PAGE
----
The place I work provides patients with a form in which they would write down my RN license number if they wanted to file a complaint against me. It has been only a few weeks since the patients have these forms. Am I obligated to hand over my license to a patient?
This practice sounds a little odd. If a patient were to sue you for whatever reason, most state boards of nursing have the name and the license number of a licensed nurse on their websites. The information is available mainly to allow employers to determine if a prospective applicant is really licensed in the state in which he or she is applying for a job. In short, this information is readily available to the public, a particular public member or his or her attorney.
It is unclear why the employer would support this practice. It certainly makes one question the employer’s motive. Is it because the employer is hoping to make it somewhat easier for a patient to include a nurse in any lawsuit against it?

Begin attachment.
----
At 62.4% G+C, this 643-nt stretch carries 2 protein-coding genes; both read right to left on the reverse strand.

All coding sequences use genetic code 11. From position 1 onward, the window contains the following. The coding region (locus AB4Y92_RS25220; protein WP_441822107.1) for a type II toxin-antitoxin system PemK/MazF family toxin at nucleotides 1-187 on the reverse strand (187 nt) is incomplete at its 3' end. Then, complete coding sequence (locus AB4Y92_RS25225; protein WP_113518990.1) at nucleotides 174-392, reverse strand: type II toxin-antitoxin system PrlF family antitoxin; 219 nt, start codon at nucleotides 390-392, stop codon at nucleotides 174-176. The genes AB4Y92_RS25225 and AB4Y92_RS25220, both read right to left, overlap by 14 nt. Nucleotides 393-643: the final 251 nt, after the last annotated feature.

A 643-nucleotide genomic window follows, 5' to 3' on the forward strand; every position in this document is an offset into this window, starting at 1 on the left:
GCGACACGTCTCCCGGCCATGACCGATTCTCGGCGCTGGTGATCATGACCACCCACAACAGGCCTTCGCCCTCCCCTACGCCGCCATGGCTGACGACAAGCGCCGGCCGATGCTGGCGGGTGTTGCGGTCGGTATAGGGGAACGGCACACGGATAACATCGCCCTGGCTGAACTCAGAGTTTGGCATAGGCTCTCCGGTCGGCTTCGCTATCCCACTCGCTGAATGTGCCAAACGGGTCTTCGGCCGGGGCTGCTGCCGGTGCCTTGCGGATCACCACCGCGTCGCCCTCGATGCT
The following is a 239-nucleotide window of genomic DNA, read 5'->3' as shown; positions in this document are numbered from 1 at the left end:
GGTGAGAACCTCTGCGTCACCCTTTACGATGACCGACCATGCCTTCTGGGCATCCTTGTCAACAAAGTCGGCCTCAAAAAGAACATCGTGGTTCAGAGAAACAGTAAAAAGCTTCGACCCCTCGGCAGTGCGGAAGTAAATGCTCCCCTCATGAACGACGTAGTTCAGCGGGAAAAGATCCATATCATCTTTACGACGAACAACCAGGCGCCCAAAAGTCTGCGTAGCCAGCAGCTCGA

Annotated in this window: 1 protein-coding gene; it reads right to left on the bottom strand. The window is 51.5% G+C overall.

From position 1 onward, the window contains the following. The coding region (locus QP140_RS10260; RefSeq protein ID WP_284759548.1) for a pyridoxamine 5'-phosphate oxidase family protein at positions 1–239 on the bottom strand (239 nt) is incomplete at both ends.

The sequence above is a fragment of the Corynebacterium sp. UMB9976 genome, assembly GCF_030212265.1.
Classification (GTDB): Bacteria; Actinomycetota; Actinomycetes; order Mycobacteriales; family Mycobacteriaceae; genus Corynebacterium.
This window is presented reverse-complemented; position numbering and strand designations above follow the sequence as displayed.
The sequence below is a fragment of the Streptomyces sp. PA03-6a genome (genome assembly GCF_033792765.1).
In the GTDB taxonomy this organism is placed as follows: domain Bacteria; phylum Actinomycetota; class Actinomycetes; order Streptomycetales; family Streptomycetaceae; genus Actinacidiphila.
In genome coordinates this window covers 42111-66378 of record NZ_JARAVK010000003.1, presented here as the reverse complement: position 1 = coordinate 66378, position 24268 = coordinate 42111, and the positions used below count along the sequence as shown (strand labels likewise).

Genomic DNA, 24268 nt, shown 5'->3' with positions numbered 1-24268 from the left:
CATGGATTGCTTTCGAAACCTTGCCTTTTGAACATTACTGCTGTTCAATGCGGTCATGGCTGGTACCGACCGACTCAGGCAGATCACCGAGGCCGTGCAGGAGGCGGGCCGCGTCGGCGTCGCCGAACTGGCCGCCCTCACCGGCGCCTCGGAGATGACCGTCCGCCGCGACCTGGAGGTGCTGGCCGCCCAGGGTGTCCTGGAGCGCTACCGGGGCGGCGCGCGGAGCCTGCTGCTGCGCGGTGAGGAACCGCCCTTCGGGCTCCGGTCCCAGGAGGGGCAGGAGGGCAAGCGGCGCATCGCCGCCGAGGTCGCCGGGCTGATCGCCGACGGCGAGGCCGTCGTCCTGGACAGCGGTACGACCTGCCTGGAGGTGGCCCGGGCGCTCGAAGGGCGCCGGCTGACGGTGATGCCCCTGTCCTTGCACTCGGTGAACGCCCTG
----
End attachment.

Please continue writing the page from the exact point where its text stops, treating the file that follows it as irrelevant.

The other problem with this practice is what the former patient might do with your name and license number on the form. Will he or she shred it when the individual decides the information is not needed? Will the information be lost somewhere? Would the lost information be used by an individual who decides to try and pass himself or herself as you and as a registered nurse? Despite the fact the information is available on a state board of nursing’s website, you should protect your license information as much as one can.
You might want to raise this issue with your CNO to determine the rationale behind it and share your concerns with him or her. Another option might be to see if your state board of nursing has written an opinion on this practice on its website. Many boards publish comments, concerns and information about the practice of nursing in the state in addition to disciplinary actions taken against nurse licensees, renewal of license information and more.